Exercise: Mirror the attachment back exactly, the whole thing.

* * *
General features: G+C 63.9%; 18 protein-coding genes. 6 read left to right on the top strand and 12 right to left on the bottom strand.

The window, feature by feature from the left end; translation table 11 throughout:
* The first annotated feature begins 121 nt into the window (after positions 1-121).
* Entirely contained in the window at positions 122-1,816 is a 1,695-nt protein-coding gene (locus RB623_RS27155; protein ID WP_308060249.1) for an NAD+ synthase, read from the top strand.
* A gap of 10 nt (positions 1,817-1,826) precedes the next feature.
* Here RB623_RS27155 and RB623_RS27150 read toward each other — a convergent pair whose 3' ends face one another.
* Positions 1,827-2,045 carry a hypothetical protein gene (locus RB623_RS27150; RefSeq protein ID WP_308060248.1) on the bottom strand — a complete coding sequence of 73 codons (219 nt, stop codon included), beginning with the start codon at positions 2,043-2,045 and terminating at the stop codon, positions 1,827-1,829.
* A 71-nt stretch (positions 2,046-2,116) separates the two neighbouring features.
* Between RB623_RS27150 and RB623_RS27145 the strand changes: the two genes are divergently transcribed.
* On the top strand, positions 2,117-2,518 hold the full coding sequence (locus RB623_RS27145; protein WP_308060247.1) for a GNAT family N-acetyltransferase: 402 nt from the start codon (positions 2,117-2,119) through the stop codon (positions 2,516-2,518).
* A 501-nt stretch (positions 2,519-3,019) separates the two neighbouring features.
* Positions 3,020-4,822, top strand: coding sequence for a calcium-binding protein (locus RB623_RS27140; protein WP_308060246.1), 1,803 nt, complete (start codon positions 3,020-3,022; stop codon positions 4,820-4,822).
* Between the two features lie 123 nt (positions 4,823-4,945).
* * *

General features: G+C 63.9%; 18 protein-coding genes. 6 read left to right on the top strand and 12 right to left on the bottom strand.

The window, feature by feature from the left end; translation table 11 throughout:
* The first annotated feature begins 121 nt into the window (after positions 1-121).
* Entirely contained in the window at positions 122-1,816 is a 1,695-nt protein-coding gene (locus RB623_RS27155; protein ID WP_308060249.1) for an NAD+ synthase, read from the top strand.
* A gap of 10 nt (positions 1,817-1,826) precedes the next feature.
* Here RB623_RS27155 and RB623_RS27150 read toward each other — a convergent pair whose 3' ends face one another.
* Positions 1,827-2,045 carry a hypothetical protein gene (locus RB623_RS27150; RefSeq protein ID WP_308060248.1) on the bottom strand — a complete coding sequence of 73 codons (219 nt, stop codon included), beginning with the start codon at positions 2,043-2,045 and terminating at the stop codon, positions 1,827-1,829.
* A 71-nt stretch (positions 2,046-2,116) separates the two neighbouring features.
* Between RB623_RS27150 and RB623_RS27145 the strand changes: the two genes are divergently transcribed.
* On the top strand, positions 2,117-2,518 hold the full coding sequence (locus RB623_RS27145; protein WP_308060247.1) for a GNAT family N-acetyltransferase: 402 nt from the start codon (positions 2,117-2,119) through the stop codon (positions 2,516-2,518).
* A 501-nt stretch (positions 2,519-3,019) separates the two neighbouring features.
* Positions 3,020-4,822, top strand: coding sequence for a calcium-binding protein (locus RB623_RS27140; protein WP_308060246.1), 1,803 nt, complete (start codon positions 3,020-3,022; stop codon positions 4,820-4,822).
* Between the two features lie 123 nt (positions 4,823-4,945).